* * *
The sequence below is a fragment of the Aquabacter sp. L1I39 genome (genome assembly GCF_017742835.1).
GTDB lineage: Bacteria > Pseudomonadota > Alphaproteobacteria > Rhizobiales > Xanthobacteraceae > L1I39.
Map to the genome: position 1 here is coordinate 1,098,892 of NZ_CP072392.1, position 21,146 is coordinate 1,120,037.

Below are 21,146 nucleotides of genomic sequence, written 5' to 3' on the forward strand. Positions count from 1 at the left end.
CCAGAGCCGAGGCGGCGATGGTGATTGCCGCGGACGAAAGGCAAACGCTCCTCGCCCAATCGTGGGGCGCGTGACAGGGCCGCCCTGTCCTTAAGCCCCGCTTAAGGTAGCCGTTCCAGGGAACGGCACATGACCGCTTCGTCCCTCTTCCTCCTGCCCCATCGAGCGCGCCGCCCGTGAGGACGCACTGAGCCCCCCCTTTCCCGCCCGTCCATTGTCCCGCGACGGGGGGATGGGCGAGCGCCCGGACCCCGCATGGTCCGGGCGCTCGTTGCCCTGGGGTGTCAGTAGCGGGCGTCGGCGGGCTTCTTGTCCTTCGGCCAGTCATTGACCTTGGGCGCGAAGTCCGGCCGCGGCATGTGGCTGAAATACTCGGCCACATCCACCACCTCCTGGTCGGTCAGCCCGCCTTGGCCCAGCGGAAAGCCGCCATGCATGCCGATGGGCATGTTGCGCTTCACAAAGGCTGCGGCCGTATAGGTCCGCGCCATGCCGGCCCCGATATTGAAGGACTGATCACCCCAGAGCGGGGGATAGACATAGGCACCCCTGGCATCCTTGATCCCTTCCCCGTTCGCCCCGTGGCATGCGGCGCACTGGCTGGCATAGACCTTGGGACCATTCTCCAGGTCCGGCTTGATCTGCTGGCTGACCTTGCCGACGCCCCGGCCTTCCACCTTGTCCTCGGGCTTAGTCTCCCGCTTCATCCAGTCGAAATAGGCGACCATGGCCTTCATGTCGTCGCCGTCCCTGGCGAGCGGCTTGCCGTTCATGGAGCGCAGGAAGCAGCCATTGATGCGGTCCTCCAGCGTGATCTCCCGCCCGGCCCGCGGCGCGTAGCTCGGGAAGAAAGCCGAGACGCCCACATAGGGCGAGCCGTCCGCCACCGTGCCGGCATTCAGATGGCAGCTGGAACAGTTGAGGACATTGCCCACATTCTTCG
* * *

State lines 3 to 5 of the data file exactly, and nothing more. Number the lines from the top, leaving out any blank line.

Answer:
Map to the genome: position 1 here is coordinate 1,098,892 of NZ_CP072392.1, position 21,146 is coordinate 1,120,037.

Below are 21,146 nucleotides of genomic sequence, written 5' to 3' on the forward strand. Positions count from 1 at the left end.
CCAGAGCCGAGGCGGCGATGGTGATTGCCGCGGACGAAAGGCAAACGCTCCTCGCCCAATCGTGGGGCGCGTGACAGGGCCGCCCTGTCCTTAAGCCCCGCTTAAGGTAGCCGTTCCAGGGAACGGCACATGACCGCTTCGTCCCTCTTCCTCCTGCCCCATCGAGCGCGCCGCCCGTGAGGACGCACTGAGCCCCCCCTTTCCCGCCCGTCCATTGTCCCGCGACGGGGGGATGGGCGAGCGCCCGGACCCCGCATGGTCCGGGCGCTCGTTGCCCTGGGGTGTCAGTAGCGGGCGTCGGCGGGCTTCTTGTCCTTCGGCCAGTCATTGACCTTGGGCGCGAAGTCCGGCCGCGGCATGTGGCTGAAATACTCGGCCACATCCACCACCTCCTGGTCGGTCAGCCCGCCTTGGCCCAGCGGAAAGCCGCCATGCATGCCGATGGGCATGTTGCGCTTCACAAAGGCTGCGGCCGTATAGGTCCGCGCCATGCCGGCCCCGATATTGAAGGACTGATCACCCCAGAGCGGGGGATAGACATAGGCACCCCTGGCATCCTTGATCCCTTCCCCGTTCGCCCCGTGGCATGCGGCGCACTGGCTGGCATAGACCTTGGGACCATTCTCCAGGTCCGGCTTGATCTGCTGGCTGACCTTGCCGACGCCCCGGCCTTCCACCTTGTCCTCGGGCTTAGTCTCCCGCTTCATCCAGTCGAAATAGGCGACCATGGCCTTCATGTCGTCGCCGTCCCTGGCGAGCGGCTTGCCGTTCATGGAGCGCAGGAAGCAGCCATTGATGCGGTCCTCCAGCGTGATCTCCCGCCCGGCCCGCGGCGCGTAGCTCGGGAAGAAAGCCGAGACGCCCACATAGGGCGAGCCGTCCGCCACCGTGCCGGCATTCAGATGGCAGCTGGAACAGTTGAGGACATTGCCCACATTCTTCG